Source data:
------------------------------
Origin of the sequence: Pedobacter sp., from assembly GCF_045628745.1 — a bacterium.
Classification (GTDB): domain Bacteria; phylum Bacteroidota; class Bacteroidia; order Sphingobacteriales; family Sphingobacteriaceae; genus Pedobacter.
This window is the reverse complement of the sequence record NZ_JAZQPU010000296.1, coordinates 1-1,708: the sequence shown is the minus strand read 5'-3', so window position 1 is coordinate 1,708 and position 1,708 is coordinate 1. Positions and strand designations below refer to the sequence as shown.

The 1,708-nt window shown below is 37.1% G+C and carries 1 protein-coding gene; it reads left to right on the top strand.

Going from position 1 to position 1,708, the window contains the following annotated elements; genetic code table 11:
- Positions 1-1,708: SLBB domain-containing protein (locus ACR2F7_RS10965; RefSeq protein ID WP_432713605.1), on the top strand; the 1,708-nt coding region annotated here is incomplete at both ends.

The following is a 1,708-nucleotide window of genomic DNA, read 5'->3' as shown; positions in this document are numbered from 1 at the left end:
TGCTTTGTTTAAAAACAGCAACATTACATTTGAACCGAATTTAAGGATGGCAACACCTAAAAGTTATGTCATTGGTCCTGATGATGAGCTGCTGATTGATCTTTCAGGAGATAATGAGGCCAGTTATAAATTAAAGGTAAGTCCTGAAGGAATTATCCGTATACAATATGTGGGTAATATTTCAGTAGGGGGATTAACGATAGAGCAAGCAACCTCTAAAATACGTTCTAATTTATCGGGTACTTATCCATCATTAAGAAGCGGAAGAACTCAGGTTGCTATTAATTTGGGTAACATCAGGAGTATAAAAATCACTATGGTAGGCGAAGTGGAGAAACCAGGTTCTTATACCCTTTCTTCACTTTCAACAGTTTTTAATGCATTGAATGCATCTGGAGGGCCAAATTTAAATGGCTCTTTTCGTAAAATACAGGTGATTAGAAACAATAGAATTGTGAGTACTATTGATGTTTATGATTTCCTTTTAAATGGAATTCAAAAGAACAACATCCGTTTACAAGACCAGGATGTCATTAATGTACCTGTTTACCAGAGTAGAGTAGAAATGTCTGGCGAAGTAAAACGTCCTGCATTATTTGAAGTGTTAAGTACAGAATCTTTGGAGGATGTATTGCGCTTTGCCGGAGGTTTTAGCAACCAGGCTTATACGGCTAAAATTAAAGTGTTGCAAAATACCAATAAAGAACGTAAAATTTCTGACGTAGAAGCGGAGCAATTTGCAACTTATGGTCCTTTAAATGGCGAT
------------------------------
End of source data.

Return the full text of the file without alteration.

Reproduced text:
Origin of the sequence: Pedobacter sp., from assembly GCF_045628745.1 — a bacterium.
Classification (GTDB): domain Bacteria; phylum Bacteroidota; class Bacteroidia; order Sphingobacteriales; family Sphingobacteriaceae; genus Pedobacter.
This window is the reverse complement of the sequence record NZ_JAZQPU010000296.1, coordinates 1-1,708: the sequence shown is the minus strand read 5'-3', so window position 1 is coordinate 1,708 and position 1,708 is coordinate 1. Positions and strand designations below refer to the sequence as shown.

The 1,708-nt window shown below is 37.1% G+C and carries 1 protein-coding gene; it reads left to right on the top strand.

Going from position 1 to position 1,708, the window contains the following annotated elements; genetic code table 11:
- Positions 1-1,708: SLBB domain-containing protein (locus ACR2F7_RS10965; RefSeq protein ID WP_432713605.1), on the top strand; the 1,708-nt coding region annotated here is incomplete at both ends.

The following is a 1,708-nucleotide window of genomic DNA, read 5'->3' as shown; positions in this document are numbered from 1 at the left end:
TGCTTTGTTTAAAAACAGCAACATTACATTTGAACCGAATTTAAGGATGGCAACACCTAAAAGTTATGTCATTGGTCCTGATGATGAGCTGCTGATTGATCTTTCAGGAGATAATGAGGCCAGTTATAAATTAAAGGTAAGTCCTGAAGGAATTATCCGTATACAATATGTGGGTAATATTTCAGTAGGGGGATTAACGATAGAGCAAGCAACCTCTAAAATACGTTCTAATTTATCGGGTACTTATCCATCATTAAGAAGCGGAAGAACTCAGGTTGCTATTAATTTGGGTAACATCAGGAGTATAAAAATCACTATGGTAGGCGAAGTGGAGAAACCAGGTTCTTATACCCTTTCTTCACTTTCAACAGTTTTTAATGCATTGAATGCATCTGGAGGGCCAAATTTAAATGGCTCTTTTCGTAAAATACAGGTGATTAGAAACAATAGAATTGTGAGTACTATTGATGTTTATGATTTCCTTTTAAATGGAATTCAAAAGAACAACATCCGTTTACAAGACCAGGATGTCATTAATGTACCTGTTTACCAGAGTAGAGTAGAAATGTCTGGCGAAGTAAAACGTCCTGCATTATTTGAAGTGTTAAGTACAGAATCTTTGGAGGATGTATTGCGCTTTGCCGGAGGTTTTAGCAACCAGGCTTATACGGCTAAAATTAAAGTGTTGCAAAATACCAATAAAGAACGTAAAATTTCTGACGTAGAAGCGGAGCAATTTGCAACTTATGGTCCTTTAAATGGCGAT